Location: Historic American Sheet Music Collection, Duke University (Durham, North Carolina)
Title of Song: Down South Where The Sugar Canes
Composer: Hays, William Shakespeare
Illustrator: J.H. Bufford
Publisher: Oliver Ditson & Co.
Year & Place: 1877; Boston, Massachusetts
Collection/Call Number/Copies: Music A-4231; 1-2
Historic American Sheet Music Item #: hasm.a4231
Several different narratives simultaneously proceed in this image. The central vignette, framed within a large, round looking-glass African-American boys dance in front of a log-cabin while an older male sits on a stool playing a banjo and another peers out of the door of the house. To the right of this scene, two black males hunting gaze at two animals at the far left of the composition. Above them, an African-American worker plows farmland with the aid of two horses. Dancing on the terraces of a building near a large body of water in the upper-right corner of the space are a bevy of people with unknowable racial identity. Finally, rising prominently above this edifice are two tall smokestacks with a confederate flag waving between them.
This image offers an optimistically skewed view of African-American life on a southern plantation with scenes of leisure occupying the center and those of work pushed into the periphery. At the very least, it suggests that this lifestyle was both, diverse and balanced, replete with varying opportunities for release such as dancing and hunting. Rather than a grim, more realistic version of quotidian toil, the viewer observes work that is ameliorated with the help of farm animals. This southern, White, reverie is tempered by two elements. The confederate flag in the background is a (not-so) subtle reminder and reinforcement of the racial order and socioeconomic structure. In a visual strategy that formally mirrors the dissembled white identity behind the cork of the minstrel mask, the confederate marker invokes the presence of the only people not rendered in the scene but who were an integral part of this political equation – Southern white planters.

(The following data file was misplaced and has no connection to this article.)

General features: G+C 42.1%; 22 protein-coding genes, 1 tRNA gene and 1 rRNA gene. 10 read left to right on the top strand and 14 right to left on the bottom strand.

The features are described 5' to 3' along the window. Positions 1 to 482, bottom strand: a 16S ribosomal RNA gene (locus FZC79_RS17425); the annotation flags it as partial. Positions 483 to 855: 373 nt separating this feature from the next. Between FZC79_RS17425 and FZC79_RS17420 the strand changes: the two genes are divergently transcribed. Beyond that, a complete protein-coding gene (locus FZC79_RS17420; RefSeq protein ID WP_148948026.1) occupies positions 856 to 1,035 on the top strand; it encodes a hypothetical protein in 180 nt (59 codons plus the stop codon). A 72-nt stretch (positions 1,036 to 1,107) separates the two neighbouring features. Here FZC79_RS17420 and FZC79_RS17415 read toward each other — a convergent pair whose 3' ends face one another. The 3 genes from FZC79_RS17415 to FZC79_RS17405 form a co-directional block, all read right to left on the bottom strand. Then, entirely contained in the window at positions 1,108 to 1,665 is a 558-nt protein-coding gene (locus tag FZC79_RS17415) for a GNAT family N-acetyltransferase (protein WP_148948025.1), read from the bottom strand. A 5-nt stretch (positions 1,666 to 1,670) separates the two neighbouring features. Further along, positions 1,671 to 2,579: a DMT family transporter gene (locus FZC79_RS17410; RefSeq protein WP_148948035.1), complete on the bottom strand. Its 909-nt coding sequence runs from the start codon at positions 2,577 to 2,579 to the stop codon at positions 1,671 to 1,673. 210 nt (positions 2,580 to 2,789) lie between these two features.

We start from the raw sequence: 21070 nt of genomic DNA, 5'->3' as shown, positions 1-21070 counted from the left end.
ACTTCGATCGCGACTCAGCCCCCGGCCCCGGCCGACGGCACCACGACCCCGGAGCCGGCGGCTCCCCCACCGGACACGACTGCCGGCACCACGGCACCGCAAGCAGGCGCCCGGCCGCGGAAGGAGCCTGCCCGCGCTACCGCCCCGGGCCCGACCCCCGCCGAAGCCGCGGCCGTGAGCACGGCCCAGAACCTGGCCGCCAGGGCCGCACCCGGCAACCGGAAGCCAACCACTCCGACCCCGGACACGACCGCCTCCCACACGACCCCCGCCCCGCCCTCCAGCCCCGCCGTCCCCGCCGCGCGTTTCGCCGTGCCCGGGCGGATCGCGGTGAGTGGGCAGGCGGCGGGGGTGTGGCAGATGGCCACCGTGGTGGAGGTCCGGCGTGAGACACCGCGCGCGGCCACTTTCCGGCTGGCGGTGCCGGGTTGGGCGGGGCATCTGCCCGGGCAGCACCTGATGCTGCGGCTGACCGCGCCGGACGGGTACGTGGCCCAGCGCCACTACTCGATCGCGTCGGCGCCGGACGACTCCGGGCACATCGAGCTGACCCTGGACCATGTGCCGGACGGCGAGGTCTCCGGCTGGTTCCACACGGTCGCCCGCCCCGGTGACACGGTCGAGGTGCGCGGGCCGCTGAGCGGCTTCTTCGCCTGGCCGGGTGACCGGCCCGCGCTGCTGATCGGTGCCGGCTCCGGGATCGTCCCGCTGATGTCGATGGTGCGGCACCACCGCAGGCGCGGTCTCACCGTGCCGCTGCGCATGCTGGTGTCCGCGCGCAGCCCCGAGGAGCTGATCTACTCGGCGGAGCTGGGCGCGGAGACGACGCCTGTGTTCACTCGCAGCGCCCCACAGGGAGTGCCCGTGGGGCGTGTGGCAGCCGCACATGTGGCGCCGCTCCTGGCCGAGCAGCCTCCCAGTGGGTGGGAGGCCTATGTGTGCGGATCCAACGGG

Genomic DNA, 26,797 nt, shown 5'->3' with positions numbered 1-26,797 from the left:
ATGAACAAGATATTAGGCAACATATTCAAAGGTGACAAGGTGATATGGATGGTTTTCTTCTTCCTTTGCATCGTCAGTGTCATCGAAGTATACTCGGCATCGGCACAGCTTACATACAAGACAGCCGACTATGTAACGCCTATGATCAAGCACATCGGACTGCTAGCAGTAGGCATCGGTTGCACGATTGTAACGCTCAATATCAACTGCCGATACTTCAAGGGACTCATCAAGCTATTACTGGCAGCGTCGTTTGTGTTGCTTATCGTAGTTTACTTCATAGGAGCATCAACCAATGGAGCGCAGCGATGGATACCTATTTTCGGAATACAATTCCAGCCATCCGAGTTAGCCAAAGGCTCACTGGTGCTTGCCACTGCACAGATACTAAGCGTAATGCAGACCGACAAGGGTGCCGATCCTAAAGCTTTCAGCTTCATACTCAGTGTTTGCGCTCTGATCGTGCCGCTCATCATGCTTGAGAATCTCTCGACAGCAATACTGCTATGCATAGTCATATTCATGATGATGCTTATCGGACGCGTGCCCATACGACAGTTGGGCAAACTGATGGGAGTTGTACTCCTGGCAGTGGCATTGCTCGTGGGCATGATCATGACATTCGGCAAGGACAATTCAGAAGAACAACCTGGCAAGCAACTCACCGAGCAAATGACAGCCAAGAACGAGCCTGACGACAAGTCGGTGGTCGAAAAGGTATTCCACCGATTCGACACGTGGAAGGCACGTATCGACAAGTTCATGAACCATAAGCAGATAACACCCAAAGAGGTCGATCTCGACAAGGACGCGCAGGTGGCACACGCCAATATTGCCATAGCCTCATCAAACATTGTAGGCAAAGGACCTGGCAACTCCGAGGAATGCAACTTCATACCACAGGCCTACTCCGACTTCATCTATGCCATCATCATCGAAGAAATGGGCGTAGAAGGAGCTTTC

George Lewis Ruffin, 1834 – 1886
George Lewis Ruffin was born December 16, 1834 in Richmond, Virginia, the son of free blacks. He was educated in Boston and soon became a force in the city’s civic leadership. After marrying Josephine St. Pierre, Mr. Ruffin supported his family by working as a barber. In his spare time, Ruffin read law books and wrote reviews for a weekly publication. Eventually Ruffin was admitted to Harvard Law School where in 1869 he became the first African American to graduate. Later that year Ruffin was admitted to the Suffolk County Bar Association.
In 1864 Ruffin served as a delegate to the National Negro Convention in Syracuse, NY where he championed black suffrage and urged the organization to support the re-election of President Lincoln. From 1876 to 1877 Ruffin served on the Boston Common Council (city council). In 1883 he was appointed a judge on the Charlestown, Massachusetts Municipal Court. Ruffin was the first African American to serve in both posts.
Along with his civic duties, Ruffin served for twelve years as an officer of the 12th Baptist Church of Boston. George Lewis Ruffin died on November 19, 1886 in Boston, Massachusetts leaving his widow, three sons and a daughter. In his honor, the George Lewis Ruffin Society was founded at Northeastern University in 1984 to support minorities studying in the Massachusetts criminal justice system.